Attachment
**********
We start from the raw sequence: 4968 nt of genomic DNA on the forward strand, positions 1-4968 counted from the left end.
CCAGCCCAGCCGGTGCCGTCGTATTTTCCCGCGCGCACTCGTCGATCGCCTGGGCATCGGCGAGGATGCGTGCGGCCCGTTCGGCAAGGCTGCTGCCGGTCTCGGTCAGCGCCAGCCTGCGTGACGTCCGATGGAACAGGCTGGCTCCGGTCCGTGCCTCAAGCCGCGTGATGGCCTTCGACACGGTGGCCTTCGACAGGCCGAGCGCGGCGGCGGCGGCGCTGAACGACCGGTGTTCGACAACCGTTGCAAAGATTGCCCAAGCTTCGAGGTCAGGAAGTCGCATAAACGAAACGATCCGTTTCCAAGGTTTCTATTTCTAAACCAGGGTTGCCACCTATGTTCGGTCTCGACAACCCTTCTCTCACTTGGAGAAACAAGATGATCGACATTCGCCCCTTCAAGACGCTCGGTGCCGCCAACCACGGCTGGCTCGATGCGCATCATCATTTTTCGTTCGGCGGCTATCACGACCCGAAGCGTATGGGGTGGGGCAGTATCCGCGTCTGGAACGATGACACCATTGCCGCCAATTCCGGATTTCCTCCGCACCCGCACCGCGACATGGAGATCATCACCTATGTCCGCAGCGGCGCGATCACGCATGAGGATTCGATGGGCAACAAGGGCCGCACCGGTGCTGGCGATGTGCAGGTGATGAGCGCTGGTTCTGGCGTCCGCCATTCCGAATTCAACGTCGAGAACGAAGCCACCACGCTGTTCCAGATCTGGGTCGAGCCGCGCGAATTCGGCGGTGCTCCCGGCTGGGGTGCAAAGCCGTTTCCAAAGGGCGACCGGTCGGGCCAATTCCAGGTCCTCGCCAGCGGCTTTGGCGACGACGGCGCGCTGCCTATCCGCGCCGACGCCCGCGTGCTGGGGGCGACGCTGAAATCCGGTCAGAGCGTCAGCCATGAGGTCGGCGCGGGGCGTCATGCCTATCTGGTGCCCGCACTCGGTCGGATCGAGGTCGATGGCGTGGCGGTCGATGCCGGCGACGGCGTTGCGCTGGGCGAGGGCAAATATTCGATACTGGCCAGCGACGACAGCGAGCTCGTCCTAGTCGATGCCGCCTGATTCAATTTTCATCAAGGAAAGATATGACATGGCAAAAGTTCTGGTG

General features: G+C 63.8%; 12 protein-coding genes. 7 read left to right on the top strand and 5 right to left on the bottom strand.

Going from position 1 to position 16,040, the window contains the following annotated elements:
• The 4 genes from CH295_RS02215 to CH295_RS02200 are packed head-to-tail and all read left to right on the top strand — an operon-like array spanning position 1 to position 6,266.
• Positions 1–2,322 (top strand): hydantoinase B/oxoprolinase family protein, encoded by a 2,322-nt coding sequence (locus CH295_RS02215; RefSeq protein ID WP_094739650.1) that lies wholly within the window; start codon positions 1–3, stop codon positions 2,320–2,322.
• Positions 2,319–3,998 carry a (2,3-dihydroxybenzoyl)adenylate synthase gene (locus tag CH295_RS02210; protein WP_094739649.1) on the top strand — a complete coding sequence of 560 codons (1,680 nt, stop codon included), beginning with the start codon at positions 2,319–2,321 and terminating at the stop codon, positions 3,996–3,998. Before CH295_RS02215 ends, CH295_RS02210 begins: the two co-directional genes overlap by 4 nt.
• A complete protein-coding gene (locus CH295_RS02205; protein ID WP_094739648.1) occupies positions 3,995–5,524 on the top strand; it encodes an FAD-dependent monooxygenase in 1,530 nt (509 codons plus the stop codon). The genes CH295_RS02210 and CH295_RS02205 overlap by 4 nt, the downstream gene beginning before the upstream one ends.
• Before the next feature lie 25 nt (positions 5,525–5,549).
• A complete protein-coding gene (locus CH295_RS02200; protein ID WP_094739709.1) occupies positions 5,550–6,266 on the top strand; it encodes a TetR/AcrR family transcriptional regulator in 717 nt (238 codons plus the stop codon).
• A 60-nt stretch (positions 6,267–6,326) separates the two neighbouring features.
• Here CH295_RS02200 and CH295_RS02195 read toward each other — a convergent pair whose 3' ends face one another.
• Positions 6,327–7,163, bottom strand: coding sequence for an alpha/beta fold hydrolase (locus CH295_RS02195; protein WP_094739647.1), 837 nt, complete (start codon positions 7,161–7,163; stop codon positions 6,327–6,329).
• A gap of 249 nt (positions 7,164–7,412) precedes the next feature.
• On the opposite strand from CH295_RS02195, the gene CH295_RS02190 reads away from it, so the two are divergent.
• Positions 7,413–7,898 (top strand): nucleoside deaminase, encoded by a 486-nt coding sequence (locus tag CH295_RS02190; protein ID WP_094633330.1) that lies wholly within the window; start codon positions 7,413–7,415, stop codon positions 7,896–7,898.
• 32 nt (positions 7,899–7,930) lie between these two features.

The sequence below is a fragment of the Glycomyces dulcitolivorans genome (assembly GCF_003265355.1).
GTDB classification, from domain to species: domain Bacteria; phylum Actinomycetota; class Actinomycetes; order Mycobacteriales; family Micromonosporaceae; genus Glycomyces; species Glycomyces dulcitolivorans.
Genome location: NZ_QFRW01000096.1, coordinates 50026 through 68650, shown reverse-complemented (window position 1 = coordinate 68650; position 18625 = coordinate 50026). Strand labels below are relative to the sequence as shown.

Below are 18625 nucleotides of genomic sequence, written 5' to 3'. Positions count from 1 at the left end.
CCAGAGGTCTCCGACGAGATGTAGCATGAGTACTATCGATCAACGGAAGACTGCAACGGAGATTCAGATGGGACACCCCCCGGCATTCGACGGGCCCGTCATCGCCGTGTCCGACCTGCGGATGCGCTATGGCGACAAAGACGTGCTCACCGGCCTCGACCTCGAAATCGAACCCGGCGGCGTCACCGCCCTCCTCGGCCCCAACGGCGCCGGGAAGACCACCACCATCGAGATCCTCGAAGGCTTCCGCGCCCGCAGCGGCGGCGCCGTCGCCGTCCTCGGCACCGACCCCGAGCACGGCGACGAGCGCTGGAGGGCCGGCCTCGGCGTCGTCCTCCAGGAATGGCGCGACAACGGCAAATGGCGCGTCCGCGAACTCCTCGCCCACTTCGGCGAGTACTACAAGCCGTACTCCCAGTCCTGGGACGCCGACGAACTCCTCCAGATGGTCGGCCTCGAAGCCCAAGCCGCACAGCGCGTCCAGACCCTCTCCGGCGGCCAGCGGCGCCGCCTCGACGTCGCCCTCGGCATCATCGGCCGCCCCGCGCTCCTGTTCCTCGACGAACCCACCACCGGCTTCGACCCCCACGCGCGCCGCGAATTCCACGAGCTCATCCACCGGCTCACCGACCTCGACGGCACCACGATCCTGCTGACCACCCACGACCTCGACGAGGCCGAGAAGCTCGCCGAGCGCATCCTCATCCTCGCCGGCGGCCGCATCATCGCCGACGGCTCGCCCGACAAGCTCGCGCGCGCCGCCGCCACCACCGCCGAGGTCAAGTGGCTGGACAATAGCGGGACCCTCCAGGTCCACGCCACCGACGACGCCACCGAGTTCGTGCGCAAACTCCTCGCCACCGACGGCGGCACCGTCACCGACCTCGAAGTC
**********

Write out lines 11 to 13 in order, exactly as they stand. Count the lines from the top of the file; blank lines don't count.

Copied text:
• A 60-nt stretch (positions 6,267–6,326) separates the two neighbouring features.
• Here CH295_RS02200 and CH295_RS02195 read toward each other — a convergent pair whose 3' ends face one another.
• Positions 6,327–7,163, bottom strand: coding sequence for an alpha/beta fold hydrolase (locus CH295_RS02195; protein WP_094739647.1), 837 nt, complete (start codon positions 7,161–7,163; stop codon positions 6,327–6,329).